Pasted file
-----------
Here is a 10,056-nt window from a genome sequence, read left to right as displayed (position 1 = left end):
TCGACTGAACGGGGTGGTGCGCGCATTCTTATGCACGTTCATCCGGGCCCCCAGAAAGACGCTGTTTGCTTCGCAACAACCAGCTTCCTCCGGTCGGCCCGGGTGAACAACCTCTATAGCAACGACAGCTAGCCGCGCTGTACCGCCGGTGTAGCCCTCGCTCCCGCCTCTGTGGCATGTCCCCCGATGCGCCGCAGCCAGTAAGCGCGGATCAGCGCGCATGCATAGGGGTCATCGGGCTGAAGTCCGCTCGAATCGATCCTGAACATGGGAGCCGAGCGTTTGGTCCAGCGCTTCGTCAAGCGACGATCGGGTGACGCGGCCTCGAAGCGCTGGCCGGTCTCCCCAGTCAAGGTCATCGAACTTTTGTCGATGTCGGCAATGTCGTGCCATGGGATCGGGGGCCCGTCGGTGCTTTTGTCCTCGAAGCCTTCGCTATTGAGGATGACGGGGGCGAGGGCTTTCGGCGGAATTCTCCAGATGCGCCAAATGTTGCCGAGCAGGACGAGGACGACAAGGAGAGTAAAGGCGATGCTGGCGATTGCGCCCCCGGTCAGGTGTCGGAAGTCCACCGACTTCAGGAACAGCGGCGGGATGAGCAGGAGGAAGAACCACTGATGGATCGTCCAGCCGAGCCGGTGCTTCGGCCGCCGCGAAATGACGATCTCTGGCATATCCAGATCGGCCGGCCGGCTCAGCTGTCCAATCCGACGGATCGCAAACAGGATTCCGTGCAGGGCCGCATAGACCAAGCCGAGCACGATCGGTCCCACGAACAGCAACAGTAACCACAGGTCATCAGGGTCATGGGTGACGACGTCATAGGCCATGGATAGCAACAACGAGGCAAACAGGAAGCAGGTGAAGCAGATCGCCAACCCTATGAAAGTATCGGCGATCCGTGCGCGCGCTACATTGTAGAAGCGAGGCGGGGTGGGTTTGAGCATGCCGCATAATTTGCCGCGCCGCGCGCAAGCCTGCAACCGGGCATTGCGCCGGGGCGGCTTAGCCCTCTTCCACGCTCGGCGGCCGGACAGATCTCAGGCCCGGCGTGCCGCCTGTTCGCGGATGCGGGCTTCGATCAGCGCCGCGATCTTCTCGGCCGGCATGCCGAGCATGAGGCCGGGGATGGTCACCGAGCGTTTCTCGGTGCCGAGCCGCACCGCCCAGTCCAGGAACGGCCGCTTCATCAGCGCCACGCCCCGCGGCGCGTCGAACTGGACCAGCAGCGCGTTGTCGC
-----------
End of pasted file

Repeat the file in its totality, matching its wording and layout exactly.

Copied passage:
Here is a 10,056-nt window from a genome sequence, read left to right as displayed (position 1 = left end):
TCGACTGAACGGGGTGGTGCGCGCATTCTTATGCACGTTCATCCGGGCCCCCAGAAAGACGCTGTTTGCTTCGCAACAACCAGCTTCCTCCGGTCGGCCCGGGTGAACAACCTCTATAGCAACGACAGCTAGCCGCGCTGTACCGCCGGTGTAGCCCTCGCTCCCGCCTCTGTGGCATGTCCCCCGATGCGCCGCAGCCAGTAAGCGCGGATCAGCGCGCATGCATAGGGGTCATCGGGCTGAAGTCCGCTCGAATCGATCCTGAACATGGGAGCCGAGCGTTTGGTCCAGCGCTTCGTCAAGCGACGATCGGGTGACGCGGCCTCGAAGCGCTGGCCGGTCTCCCCAGTCAAGGTCATCGAACTTTTGTCGATGTCGGCAATGTCGTGCCATGGGATCGGGGGCCCGTCGGTGCTTTTGTCCTCGAAGCCTTCGCTATTGAGGATGACGGGGGCGAGGGCTTTCGGCGGAATTCTCCAGATGCGCCAAATGTTGCCGAGCAGGACGAGGACGACAAGGAGAGTAAAGGCGATGCTGGCGATTGCGCCCCCGGTCAGGTGTCGGAAGTCCACCGACTTCAGGAACAGCGGCGGGATGAGCAGGAGGAAGAACCACTGATGGATCGTCCAGCCGAGCCGGTGCTTCGGCCGCCGCGAAATGACGATCTCTGGCATATCCAGATCGGCCGGCCGGCTCAGCTGTCCAATCCGACGGATCGCAAACAGGATTCCGTGCAGGGCCGCATAGACCAAGCCGAGCACGATCGGTCCCACGAACAGCAACAGTAACCACAGGTCATCAGGGTCATGGGTGACGACGTCATAGGCCATGGATAGCAACAACGAGGCAAACAGGAAGCAGGTGAAGCAGATCGCCAACCCTATGAAAGTATCGGCGATCCGTGCGCGCGCTACATTGTAGAAGCGAGGCGGGGTGGGTTTGAGCATGCCGCATAATTTGCCGCGCCGCGCGCAAGCCTGCAACCGGGCATTGCGCCGGGGCGGCTTAGCCCTCTTCCACGCTCGGCGGCCGGACAGATCTCAGGCCCGGCGTGCCGCCTGTTCGCGGATGCGGGCTTCGATCAGCGCCGCGATCTTCTCGGCCGGCATGCCGAGCATGAGGCCGGGGATGGTCACCGAGCGTTTCTCGGTGCCGAGCCGCACCGCCCAGTCCAGGAACGGCCGCTTCATCAGCGCCACGCCCCGCGGCGCGTCGAACTGGACCAGCAGCGCGTTGTCGC